Dr. Erik Splawn will be the featured speaker at our June Chapter meeting this Friday at the Tri-Area Community Center. He will cover first aid for your horse when you are out on the trail. Doors open at 6:45, program at 7, business meeting to follow.
Saturday morning was bright sunshine and perfect for a day building and brushing trails. We had a good turnout (6) for this year’s Derby Day event.
5 crew members continued tread work on the new trail from Cat Lake Rd. Rick had been working on this project at 3 previous work parties so I put him in charge of the tread work while I took a brush cutter and cleaned up the connector trail from the Trailhead Loop to Diamond Point Trail.
For a while it appeared we had a winner in our Derby contest, but since there was a disqualification no one picked the winning horse, Country House. No one picked the second-place finisher either, so we will save the prizes for another time.
The weather was perfect, the trail well marked and interesting, delicious post ride refreshments, and 14 riders!!! It doesn’t get any better then that!
Thank you all for coming and for the efforts of Pat, Maryann and Jay, Jeff, Helen and Larry . All of your efforts helped make the ride perfect!
I so appreciate being part of such a great group of people!
Happy trails, Theresa
On May 10th, Matt Blankenship, Wildlife Conflict Specialist for the Department of Fish and Wildlife (WDFW), will give a presentation at the Buckhorn Range Chapter meeting at the Tri-Area Community Center at 7PM about living with cougars. Matt handles most of the local investigations and follow-up. He gave a similar presentation recently to the Cape George Homeowners Association. Matt is very familiar with situation with the Cape George cougar, the Marrowstone Island cougar, the Sequim cougar, and all points between. He will answer questions at the end of his talk. (This sighting is by no means the first as both deer and livestock incidents have occurred.)
The WDFW office happens to be at Point Hudson near the Shanghai Restaurant. They have a great deal of handouts and materials about dealing with wildlife in Jefferson County. I’m sure Matt will bring some to the meeting relating to cougars. When talking with him, I learned a great deal about the things we need to be aware of both as to maintaining our ranches and traveling on trails in the area. It was clear that the more you know, the safer you are. It is also reasonable to believe that the less incidents there are, the better it is for the long-term survival of the cougar as well.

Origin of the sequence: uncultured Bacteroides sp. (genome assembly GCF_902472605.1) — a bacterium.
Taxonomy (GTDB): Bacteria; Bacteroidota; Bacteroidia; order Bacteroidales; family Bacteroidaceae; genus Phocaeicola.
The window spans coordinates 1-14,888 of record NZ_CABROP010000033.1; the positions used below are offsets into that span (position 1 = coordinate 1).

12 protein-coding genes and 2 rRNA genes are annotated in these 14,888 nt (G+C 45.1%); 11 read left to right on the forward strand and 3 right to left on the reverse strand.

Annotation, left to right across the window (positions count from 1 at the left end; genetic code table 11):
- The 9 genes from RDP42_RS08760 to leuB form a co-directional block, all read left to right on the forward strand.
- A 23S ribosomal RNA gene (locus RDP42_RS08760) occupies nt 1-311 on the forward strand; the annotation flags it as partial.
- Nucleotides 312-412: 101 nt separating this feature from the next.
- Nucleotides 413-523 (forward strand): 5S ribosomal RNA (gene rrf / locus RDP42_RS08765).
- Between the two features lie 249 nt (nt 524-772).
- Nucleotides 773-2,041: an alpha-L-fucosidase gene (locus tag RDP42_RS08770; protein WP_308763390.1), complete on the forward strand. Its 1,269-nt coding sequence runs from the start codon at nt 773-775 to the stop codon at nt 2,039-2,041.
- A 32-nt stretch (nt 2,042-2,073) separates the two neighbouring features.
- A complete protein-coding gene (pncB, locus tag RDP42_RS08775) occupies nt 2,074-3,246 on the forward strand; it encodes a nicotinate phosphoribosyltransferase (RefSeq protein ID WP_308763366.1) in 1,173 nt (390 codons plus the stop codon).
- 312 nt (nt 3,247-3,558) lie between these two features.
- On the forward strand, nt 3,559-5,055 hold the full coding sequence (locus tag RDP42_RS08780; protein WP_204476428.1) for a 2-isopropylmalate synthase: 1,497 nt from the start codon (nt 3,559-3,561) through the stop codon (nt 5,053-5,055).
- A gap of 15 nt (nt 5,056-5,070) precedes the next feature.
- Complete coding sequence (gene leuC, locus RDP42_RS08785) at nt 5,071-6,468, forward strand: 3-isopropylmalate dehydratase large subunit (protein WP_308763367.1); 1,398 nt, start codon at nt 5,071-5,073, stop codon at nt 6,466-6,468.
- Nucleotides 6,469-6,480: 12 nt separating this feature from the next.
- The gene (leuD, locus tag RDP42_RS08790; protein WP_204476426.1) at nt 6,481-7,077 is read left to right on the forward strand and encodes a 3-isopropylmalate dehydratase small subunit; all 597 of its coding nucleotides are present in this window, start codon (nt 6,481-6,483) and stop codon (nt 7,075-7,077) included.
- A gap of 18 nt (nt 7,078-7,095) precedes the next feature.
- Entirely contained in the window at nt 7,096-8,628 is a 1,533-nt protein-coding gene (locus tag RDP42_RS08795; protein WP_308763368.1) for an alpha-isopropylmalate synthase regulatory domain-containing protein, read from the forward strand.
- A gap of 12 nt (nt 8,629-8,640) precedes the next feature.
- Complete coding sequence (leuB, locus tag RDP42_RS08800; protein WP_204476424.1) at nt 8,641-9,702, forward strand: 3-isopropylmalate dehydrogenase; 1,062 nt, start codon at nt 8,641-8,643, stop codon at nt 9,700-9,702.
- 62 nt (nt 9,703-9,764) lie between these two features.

This meeting is open to anyone, and again, highly recommended for local pets, horses, and livestock owners. Please circulate.
Buckhorn Range Chapter of Backcountry Horsemen of Washington will host author Lisa Preston on April 12, 2019 at the Tri Area Center in Chimacum at their monthly meeting at 7: p.m.
Do you want to end your confusion about what feed and supplements meet the particular needs of your horse? Then come hear Lisa Preston outline the science that goes into equine nutrition and learn how to develop the perfect menu for your particular horse.
Lisa Preston, an avid horsewoman, comes from a science background and emphasizes how to recognize, prevent and treat nutrition related problems in horses. Her book, The Ultimate Guide to Horse Feed, Supplements and Nutrition, covers formulating a correct dietary routine for your horse based on such considerations as breed, age and size as well as locale, climate and the activities in which your horse takes part.